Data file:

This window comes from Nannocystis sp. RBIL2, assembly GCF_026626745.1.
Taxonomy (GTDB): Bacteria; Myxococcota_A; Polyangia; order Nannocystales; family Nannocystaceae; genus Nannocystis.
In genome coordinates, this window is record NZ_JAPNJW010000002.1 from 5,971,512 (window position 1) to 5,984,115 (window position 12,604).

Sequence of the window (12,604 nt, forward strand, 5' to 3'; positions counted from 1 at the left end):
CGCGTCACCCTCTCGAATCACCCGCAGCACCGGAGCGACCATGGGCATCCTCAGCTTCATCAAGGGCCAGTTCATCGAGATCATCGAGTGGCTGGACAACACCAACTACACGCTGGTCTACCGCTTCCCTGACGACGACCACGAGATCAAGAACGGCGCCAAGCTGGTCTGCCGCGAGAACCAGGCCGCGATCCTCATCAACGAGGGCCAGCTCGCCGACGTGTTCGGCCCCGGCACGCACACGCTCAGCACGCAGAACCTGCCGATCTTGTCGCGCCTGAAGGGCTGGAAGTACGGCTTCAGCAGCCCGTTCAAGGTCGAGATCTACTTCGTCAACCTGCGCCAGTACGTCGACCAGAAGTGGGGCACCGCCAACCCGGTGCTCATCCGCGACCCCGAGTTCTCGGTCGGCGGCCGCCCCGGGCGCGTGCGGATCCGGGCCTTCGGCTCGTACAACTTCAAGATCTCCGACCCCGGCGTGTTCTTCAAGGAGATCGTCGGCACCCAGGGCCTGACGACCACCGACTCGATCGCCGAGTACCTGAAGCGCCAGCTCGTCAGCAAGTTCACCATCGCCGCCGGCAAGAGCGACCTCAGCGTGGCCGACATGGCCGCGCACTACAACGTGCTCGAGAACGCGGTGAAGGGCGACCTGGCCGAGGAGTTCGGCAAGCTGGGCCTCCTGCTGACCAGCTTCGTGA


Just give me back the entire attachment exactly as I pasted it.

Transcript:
This window comes from Nannocystis sp. RBIL2, assembly GCF_026626745.1.
Taxonomy (GTDB): Bacteria; Myxococcota_A; Polyangia; order Nannocystales; family Nannocystaceae; genus Nannocystis.
In genome coordinates, this window is record NZ_JAPNJW010000002.1 from 5,971,512 (window position 1) to 5,984,115 (window position 12,604).

Sequence of the window (12,604 nt, forward strand, 5' to 3'; positions counted from 1 at the left end):
CGCGTCACCCTCTCGAATCACCCGCAGCACCGGAGCGACCATGGGCATCCTCAGCTTCATCAAGGGCCAGTTCATCGAGATCATCGAGTGGCTGGACAACACCAACTACACGCTGGTCTACCGCTTCCCTGACGACGACCACGAGATCAAGAACGGCGCCAAGCTGGTCTGCCGCGAGAACCAGGCCGCGATCCTCATCAACGAGGGCCAGCTCGCCGACGTGTTCGGCCCCGGCACGCACACGCTCAGCACGCAGAACCTGCCGATCTTGTCGCGCCTGAAGGGCTGGAAGTACGGCTTCAGCAGCCCGTTCAAGGTCGAGATCTACTTCGTCAACCTGCGCCAGTACGTCGACCAGAAGTGGGGCACCGCCAACCCGGTGCTCATCCGCGACCCCGAGTTCTCGGTCGGCGGCCGCCCCGGGCGCGTGCGGATCCGGGCCTTCGGCTCGTACAACTTCAAGATCTCCGACCCCGGCGTGTTCTTCAAGGAGATCGTCGGCACCCAGGGCCTGACGACCACCGACTCGATCGCCGAGTACCTGAAGCGCCAGCTCGTCAGCAAGTTCACCATCGCCGCCGGCAAGAGCGACCTCAGCGTGGCCGACATGGCCGCGCACTACAACGTGCTCGAGAACGCGGTGAAGGGCGACCTGGCCGAGGAGTTCGGCAAGCTGGGCCTCCTGCTGACCAGCTTCGTGA